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Can Creationism Go on Forever?

The Devil in DoverAlterNet has just posted a review I did of Lauri Lebo’s The Devil in Dover, an account of the 2005 evolution trial in Dover, Pennsylvania. It was a real treat to do the article, since I wrote my college thesis on the Dover trial while it was going on.

As another round of my usual spats with editors about titles, I’m not at all comfortable with the title AlterNet used, “Despite Overwhelming Evidence, Creationists Cling to Unreality.” In my thesis and in my review, I have tried to operate under the assumption that creationism feels like a reality, replete with evidence, to those who adhere to it. I only feel silly claiming that my reality, which they have yet to accede to, is the one with a capital R. All I claim in the article is that the scientific consensus is evolutionist, and that’s what we should teach in science classrooms. Making metaphysical claims isn’t the point.

18 comments on “Can Creationism Go on Forever?

  1. “If it is necessary to point out how abysmally American students fare compared to those in other countries…”

    Is there a statistical correlation between areas which teach ‘intelligent design’ and poor performance in science/math?

  2. You’re right to point this out—I haven’t seen a correlation like this specifically, though that doesn’t mean one way or another that it doesn’t exist. In recent tests, the countries that did the best were Finland, Hong Kong, Singapore, Canada, and Taiwan. You would know better than I whether most of those countries teach creationism.

    Anyway, I’m not sure it would make such a tremendous difference. It depends on who is writing the tests. If Richard Dawkins is writing them, yeah, creationist kids might run into some trouble.

    More what I meant to draw out with that remark is the sense in which, when good science is the priority (as in the period after Sputnik that I mentioned), leading scientists get asked to design good curricula. The lot of them disagree about many religious questions, but they tend to agree that some kind of evolution-by-natural-selection theory best fits the data.

    “The student,” then, has taken an interesting role in how these controversies unfold. Some argue that creationism is teaching students to hate science, while others say it is making them more engaged by connecting it to the love of their creator. Some say “teach the controversy” and let the students decide. I guess I am assuming the former here, and may be assuming too much in doing so.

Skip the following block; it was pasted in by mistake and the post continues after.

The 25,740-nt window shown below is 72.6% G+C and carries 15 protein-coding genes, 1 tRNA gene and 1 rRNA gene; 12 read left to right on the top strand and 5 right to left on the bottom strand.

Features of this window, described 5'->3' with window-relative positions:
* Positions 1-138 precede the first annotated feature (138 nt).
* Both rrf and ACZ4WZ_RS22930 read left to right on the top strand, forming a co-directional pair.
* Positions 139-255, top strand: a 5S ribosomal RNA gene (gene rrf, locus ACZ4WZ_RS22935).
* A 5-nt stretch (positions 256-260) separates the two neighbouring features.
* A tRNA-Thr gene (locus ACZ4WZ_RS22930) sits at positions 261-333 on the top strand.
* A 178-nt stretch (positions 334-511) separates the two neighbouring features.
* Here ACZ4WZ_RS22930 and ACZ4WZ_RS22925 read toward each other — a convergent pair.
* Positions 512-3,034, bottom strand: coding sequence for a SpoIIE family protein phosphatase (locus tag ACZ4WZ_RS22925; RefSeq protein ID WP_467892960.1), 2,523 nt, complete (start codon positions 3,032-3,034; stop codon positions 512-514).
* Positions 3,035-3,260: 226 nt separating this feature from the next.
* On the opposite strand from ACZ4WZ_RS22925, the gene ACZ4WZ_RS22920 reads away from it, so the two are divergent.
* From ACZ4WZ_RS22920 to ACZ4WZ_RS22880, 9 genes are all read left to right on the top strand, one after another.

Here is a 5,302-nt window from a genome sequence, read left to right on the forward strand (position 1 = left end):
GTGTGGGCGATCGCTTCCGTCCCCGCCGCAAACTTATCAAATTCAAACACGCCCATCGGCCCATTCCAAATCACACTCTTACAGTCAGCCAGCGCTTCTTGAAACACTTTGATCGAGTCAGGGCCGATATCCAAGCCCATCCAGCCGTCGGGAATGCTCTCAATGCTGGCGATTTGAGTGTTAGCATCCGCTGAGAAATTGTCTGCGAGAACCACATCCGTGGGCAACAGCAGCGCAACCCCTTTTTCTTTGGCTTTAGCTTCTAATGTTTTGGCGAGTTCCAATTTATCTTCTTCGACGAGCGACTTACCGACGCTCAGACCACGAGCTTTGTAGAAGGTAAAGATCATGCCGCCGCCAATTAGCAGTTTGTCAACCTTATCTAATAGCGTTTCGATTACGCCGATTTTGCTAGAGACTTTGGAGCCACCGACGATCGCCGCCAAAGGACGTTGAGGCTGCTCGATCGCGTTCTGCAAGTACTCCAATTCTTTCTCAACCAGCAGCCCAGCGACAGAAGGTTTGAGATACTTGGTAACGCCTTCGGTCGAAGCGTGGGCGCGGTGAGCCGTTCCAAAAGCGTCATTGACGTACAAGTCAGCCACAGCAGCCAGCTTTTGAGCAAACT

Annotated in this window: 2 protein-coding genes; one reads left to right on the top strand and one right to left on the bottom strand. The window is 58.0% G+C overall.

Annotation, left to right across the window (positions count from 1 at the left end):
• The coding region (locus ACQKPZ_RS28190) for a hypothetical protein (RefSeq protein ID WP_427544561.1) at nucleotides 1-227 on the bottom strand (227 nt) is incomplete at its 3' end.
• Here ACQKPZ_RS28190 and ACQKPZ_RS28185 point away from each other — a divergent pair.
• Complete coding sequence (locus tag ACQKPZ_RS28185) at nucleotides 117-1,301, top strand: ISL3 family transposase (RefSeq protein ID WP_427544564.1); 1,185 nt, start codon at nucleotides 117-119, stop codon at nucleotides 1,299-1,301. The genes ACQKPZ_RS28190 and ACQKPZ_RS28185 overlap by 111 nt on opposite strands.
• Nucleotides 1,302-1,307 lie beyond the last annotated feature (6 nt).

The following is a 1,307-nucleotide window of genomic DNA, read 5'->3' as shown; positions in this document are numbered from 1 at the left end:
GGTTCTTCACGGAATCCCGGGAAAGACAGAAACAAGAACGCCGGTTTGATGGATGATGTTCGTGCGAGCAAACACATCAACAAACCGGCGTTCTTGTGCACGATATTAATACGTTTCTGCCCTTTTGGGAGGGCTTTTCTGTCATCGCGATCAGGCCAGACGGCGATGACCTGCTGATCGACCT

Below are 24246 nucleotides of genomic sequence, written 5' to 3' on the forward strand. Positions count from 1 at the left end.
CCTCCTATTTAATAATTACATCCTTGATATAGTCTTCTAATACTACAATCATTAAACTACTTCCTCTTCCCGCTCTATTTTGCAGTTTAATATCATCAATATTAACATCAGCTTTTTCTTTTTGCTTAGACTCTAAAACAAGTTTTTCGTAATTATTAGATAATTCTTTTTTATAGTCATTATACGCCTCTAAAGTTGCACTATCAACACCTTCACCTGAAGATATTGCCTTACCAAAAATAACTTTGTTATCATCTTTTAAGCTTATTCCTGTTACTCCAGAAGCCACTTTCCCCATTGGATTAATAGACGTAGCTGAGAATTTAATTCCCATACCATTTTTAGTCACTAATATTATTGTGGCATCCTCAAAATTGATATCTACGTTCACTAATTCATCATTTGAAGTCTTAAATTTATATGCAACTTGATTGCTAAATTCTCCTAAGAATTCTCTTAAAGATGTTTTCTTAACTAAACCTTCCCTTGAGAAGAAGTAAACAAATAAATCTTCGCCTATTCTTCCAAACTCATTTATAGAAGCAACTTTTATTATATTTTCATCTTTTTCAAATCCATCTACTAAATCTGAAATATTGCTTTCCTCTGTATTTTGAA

3. When I referred to a correlation between ‘intelligent design’ teaching and poor performance in math and science, I meant between different regions in America. This would be easier to extrapolate then between different countries with entirely different curricula and it would be near impossible to isolate this one variable.

    For my own part, I’m not sure if the debate negatively impacts science education or acts simply as a sideshow which distracts persons from spending the time and energy necessary to *improve* the quality of science education.

    In the end, I’m not sure if the problem has anything to do with the curricula (would a star-studded cast of Nobel laureates necessarily be any better at designing elementary and high school curricula than those currently doing so?), or with the attitude of the students, which is a separate but not unrelated question to your whole line of inquiry.

    Thanks for the article!

  4. Also, I think the strong argument of the ‘intelligent design’ folks (I always attempt to present/debunk the strong argument of my interlocutors where possible) is that scientific education undermines moral education. One supposition might be that ‘fundamentalist’ moral education is better than no moral education. WJ Bryan I think argued to this effect in Scopes, although it has been awhile since I read anything on that and I could be mistaken.

  5. Thanks for continuing the discussion.

    Doing such a study in the U.S. seems like a tricky thing. Public schools are not legally allowed to teach creationism in science class. Private schools are their own issue. Evolution is such a limited part of the curriculum in high schools anyway that I suspect socio-economic factors would far outweigh something like this. But perhaps a good statistician could figure out how to make the correlation. I’m glad you brought up the question.

    I totally agree with your statement about the sideshow stuff, and that’s the position I’ve always tried to take on the subject. Rather than joining one side or the other (though clearly I have a favorite), I try to point out ways in which the whole thing is a distraction for science education, while also being an interesting American cultural tradition.

    What I know about WJ Bryan is his deep concern with the really bad outgrowths of evolution in the early 20th century: eugenics, social Darwinism, and fashionable nihilism. At least in the forms they had then, these things have passed somewhat in the time since. For his time, I have no doubt that Bryan had the best intentions at heart and I respect him for it. But in some respects, his problem was the perennial one; in the courtroom in 1925, he managed to prevent any scientists from testifying. They were simply not allowed to speak. Rather than trying to think about what to do with new scientific ideas, he believed they had to be repressed entirely. He was wrong; as you point out (I think), moral education is possible even in an evolutionist context.